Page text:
Philanthro-Tee

Today’s Black Friday and with Cyber Monday and Giving Tuesday coming up soon, take a look at these HEARTWORK t-shirts, modeled by the lovely Dr. Angela Logan.

You can give a gift with a message that helps give rise to a new generation of conscious givers. Inspired by The Soul of Philanthropy exhibit, HEARTWORK carries socially conscious messages, eco-friendly organic fabrics and artfully designed products.

Angela is the first person to purchase and then post photos of her HEARTWORK apparel via social media. She sported not one but two of my favorite t-shirts—the Giving Back tee and the Truth Be Told tee. Her tweets and pics from an ARNOVA conference in DC were right on time!

#getyourgiveon

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Socially Conscious Messages • Eco-Friendly Organic Fabrics • Artfully Designed Products

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Watch Hands Up

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Watch, hands up!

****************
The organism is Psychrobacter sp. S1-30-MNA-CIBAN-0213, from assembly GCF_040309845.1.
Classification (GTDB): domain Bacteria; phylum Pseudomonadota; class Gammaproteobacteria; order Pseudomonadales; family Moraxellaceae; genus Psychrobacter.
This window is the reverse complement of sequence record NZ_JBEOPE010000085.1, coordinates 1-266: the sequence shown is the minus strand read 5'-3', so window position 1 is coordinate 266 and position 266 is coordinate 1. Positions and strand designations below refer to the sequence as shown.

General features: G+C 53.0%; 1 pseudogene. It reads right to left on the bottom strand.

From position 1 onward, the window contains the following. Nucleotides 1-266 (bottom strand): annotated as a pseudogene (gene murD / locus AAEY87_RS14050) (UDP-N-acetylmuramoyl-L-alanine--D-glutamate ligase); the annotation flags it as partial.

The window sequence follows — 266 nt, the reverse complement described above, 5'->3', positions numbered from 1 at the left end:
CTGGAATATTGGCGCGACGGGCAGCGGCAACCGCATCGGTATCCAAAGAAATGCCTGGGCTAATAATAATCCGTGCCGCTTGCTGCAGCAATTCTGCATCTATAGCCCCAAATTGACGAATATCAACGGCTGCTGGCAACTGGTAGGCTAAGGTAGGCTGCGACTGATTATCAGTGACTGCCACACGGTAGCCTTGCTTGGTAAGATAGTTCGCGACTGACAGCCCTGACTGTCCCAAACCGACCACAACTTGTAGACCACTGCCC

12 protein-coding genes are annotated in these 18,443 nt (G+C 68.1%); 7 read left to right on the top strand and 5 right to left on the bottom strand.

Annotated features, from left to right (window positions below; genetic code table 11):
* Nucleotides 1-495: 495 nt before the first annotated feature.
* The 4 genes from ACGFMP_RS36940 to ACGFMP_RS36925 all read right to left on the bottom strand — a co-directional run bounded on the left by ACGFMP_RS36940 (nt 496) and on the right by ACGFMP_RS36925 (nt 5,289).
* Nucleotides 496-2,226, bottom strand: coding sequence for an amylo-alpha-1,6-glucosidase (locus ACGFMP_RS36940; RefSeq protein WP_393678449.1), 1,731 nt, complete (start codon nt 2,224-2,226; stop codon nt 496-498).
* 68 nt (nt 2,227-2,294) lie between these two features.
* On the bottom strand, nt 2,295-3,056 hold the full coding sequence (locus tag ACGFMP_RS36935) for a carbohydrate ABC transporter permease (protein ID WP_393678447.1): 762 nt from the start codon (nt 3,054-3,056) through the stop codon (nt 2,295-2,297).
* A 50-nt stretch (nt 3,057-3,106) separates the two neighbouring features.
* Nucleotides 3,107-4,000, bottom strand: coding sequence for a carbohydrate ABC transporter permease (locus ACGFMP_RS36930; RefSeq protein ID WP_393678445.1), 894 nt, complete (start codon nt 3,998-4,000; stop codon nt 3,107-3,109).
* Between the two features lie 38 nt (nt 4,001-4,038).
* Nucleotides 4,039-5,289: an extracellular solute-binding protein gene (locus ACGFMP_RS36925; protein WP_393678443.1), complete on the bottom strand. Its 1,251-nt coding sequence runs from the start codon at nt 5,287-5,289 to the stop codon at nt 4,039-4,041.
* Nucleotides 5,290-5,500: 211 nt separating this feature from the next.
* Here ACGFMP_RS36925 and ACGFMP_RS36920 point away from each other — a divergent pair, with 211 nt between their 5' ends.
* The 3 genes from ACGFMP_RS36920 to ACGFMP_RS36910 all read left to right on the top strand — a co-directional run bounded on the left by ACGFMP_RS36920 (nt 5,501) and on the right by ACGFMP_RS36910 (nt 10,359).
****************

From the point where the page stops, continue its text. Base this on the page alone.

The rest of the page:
Darkest midnight descends

upon my kin and each American.

This pall befalls all our brethren.

An unprecedented presidency ends,

while a bigoted braggart divides and ascends.

A momentous new and proud museum,

yet streets exhibit dead Black men.

Some feign unknowing of the pilgrims’ sin

then deign to say our unforgetting offends.

Lies tease. Justice teeters. Truth dawns and upends.

Stand your moral ground trusting how the arc bends. 

— ava wood

the second one

Pretend unknowing

of the original sin

is the second one.

ava wood

The other day I visited one of the few slave-era cemeteries of African-descent people in Charlotte. Known as the McCoy Slave Cemetery, the site has about 25 plots that date back to the 1840s.